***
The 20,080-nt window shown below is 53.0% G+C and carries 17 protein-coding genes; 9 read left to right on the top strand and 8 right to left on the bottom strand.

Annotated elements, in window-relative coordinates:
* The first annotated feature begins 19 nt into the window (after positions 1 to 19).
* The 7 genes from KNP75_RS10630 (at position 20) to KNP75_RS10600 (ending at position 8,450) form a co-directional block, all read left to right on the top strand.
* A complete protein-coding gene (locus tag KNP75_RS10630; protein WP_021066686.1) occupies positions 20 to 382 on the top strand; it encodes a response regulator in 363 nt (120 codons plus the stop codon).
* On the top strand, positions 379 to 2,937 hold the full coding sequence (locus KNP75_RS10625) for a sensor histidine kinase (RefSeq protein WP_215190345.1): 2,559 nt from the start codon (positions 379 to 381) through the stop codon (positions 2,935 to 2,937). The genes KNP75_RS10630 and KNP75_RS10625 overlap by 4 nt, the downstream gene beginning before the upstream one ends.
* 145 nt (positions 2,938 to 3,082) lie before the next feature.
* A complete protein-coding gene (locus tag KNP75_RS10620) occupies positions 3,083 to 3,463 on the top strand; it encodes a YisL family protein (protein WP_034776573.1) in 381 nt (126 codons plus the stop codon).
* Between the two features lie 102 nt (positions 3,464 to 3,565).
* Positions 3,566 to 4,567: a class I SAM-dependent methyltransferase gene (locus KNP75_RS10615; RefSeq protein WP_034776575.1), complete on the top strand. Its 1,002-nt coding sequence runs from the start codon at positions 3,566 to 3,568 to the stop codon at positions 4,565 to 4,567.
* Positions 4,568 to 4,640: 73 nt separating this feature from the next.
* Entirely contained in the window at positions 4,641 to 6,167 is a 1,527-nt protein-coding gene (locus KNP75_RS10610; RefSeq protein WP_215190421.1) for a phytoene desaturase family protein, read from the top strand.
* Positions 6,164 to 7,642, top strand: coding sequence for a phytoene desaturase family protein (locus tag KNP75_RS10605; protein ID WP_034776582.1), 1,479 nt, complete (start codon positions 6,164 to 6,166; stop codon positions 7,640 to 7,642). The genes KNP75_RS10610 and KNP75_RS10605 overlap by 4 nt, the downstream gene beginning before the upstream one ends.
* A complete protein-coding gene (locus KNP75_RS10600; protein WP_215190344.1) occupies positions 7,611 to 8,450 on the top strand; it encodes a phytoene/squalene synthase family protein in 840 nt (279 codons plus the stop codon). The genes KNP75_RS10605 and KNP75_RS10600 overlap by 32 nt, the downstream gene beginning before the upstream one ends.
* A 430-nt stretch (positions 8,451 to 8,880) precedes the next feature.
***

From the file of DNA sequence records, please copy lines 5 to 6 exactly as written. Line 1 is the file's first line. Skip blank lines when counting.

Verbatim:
* A complete protein-coding gene (locus tag KNP75_RS10630; protein WP_021066686.1) occupies positions 20 to 382 on the top strand; it encodes a response regulator in 363 nt (120 codons plus the stop codon).
* On the top strand, positions 379 to 2,937 hold the full coding sequence (locus KNP75_RS10625) for a sensor histidine kinase (RefSeq protein WP_215190345.1): 2,559 nt from the start codon (positions 379 to 381) through the stop codon (positions 2,935 to 2,937). The genes KNP75_RS10630 and KNP75_RS10625 overlap by 4 nt, the downstream gene beginning before the upstream one ends.